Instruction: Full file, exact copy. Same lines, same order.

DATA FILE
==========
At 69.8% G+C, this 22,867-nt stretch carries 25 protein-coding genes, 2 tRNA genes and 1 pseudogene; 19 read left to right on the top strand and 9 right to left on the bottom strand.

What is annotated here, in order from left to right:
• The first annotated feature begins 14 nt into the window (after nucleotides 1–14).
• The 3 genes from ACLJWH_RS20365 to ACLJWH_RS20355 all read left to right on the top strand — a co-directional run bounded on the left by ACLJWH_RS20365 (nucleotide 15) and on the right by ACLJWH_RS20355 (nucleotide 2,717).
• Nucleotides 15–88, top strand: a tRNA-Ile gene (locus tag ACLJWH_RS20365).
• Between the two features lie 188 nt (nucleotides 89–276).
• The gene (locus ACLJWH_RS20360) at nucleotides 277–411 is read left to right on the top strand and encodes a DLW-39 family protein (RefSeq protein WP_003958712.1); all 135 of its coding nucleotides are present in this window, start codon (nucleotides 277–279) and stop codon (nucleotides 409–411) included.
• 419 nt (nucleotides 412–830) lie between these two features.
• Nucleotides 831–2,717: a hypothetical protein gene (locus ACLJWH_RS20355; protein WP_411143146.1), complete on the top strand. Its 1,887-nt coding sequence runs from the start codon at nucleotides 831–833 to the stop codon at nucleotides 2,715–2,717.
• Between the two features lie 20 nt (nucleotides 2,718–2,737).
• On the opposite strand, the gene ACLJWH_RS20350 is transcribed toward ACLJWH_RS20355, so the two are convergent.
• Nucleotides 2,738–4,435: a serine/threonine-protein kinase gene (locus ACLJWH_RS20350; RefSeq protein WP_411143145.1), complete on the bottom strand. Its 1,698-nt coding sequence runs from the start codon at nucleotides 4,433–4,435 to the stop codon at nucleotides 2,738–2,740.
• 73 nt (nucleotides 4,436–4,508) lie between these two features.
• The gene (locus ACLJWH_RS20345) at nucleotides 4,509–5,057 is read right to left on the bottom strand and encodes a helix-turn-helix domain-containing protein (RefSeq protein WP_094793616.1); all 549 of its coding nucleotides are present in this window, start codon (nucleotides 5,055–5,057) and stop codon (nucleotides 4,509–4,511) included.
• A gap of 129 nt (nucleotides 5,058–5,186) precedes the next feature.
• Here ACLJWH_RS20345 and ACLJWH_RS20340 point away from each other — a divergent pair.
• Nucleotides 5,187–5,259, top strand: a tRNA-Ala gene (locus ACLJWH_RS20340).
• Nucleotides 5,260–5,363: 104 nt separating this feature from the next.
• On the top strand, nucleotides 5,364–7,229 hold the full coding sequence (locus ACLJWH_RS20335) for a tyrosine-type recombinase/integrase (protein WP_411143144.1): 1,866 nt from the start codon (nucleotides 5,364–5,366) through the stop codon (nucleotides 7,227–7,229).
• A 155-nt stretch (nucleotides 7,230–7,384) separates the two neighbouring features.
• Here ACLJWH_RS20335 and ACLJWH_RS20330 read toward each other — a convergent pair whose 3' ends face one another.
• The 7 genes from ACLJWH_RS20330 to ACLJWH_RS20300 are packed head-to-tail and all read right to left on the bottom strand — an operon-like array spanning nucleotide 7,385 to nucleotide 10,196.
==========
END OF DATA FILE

At 69.8% G+C, this 22,867-nt stretch carries 25 protein-coding genes, 2 tRNA genes and 1 pseudogene; 19 read left to right on the top strand and 9 right to left on the bottom strand.

What is annotated here, in order from left to right:
• The first annotated feature begins 14 nt into the window (after nucleotides 1–14).
• The 3 genes from ACLJWH_RS20365 to ACLJWH_RS20355 all read left to right on the top strand — a co-directional run bounded on the left by ACLJWH_RS20365 (nucleotide 15) and on the right by ACLJWH_RS20355 (nucleotide 2,717).
• Nucleotides 15–88, top strand: a tRNA-Ile gene (locus tag ACLJWH_RS20365).
• Between the two features lie 188 nt (nucleotides 89–276).
• The gene (locus ACLJWH_RS20360) at nucleotides 277–411 is read left to right on the top strand and encodes a DLW-39 family protein (RefSeq protein WP_003958712.1); all 135 of its coding nucleotides are present in this window, start codon (nucleotides 277–279) and stop codon (nucleotides 409–411) included.
• 419 nt (nucleotides 412–830) lie between these two features.
• Nucleotides 831–2,717: a hypothetical protein gene (locus ACLJWH_RS20355; protein WP_411143146.1), complete on the top strand. Its 1,887-nt coding sequence runs from the start codon at nucleotides 831–833 to the stop codon at nucleotides 2,715–2,717.
• Between the two features lie 20 nt (nucleotides 2,718–2,737).
• On the opposite strand, the gene ACLJWH_RS20350 is transcribed toward ACLJWH_RS20355, so the two are convergent.
• Nucleotides 2,738–4,435: a serine/threonine-protein kinase gene (locus ACLJWH_RS20350; RefSeq protein WP_411143145.1), complete on the bottom strand. Its 1,698-nt coding sequence runs from the start codon at nucleotides 4,433–4,435 to the stop codon at nucleotides 2,738–2,740.
• 73 nt (nucleotides 4,436–4,508) lie between these two features.
• The gene (locus ACLJWH_RS20345) at nucleotides 4,509–5,057 is read right to left on the bottom strand and encodes a helix-turn-helix domain-containing protein (RefSeq protein WP_094793616.1); all 549 of its coding nucleotides are present in this window, start codon (nucleotides 5,055–5,057) and stop codon (nucleotides 4,509–4,511) included.
• A gap of 129 nt (nucleotides 5,058–5,186) precedes the next feature.
• Here ACLJWH_RS20345 and ACLJWH_RS20340 point away from each other — a divergent pair.
• Nucleotides 5,187–5,259, top strand: a tRNA-Ala gene (locus ACLJWH_RS20340).
• Nucleotides 5,260–5,363: 104 nt separating this feature from the next.
• On the top strand, nucleotides 5,364–7,229 hold the full coding sequence (locus ACLJWH_RS20335) for a tyrosine-type recombinase/integrase (protein WP_411143144.1): 1,866 nt from the start codon (nucleotides 5,364–5,366) through the stop codon (nucleotides 7,227–7,229).
• A 155-nt stretch (nucleotides 7,230–7,384) separates the two neighbouring features.
• Here ACLJWH_RS20335 and ACLJWH_RS20330 read toward each other — a convergent pair whose 3' ends face one another.
• The 7 genes from ACLJWH_RS20330 to ACLJWH_RS20300 are packed head-to-tail and all read right to left on the bottom strand — an operon-like array spanning nucleotide 7,385 to nucleotide 10,196.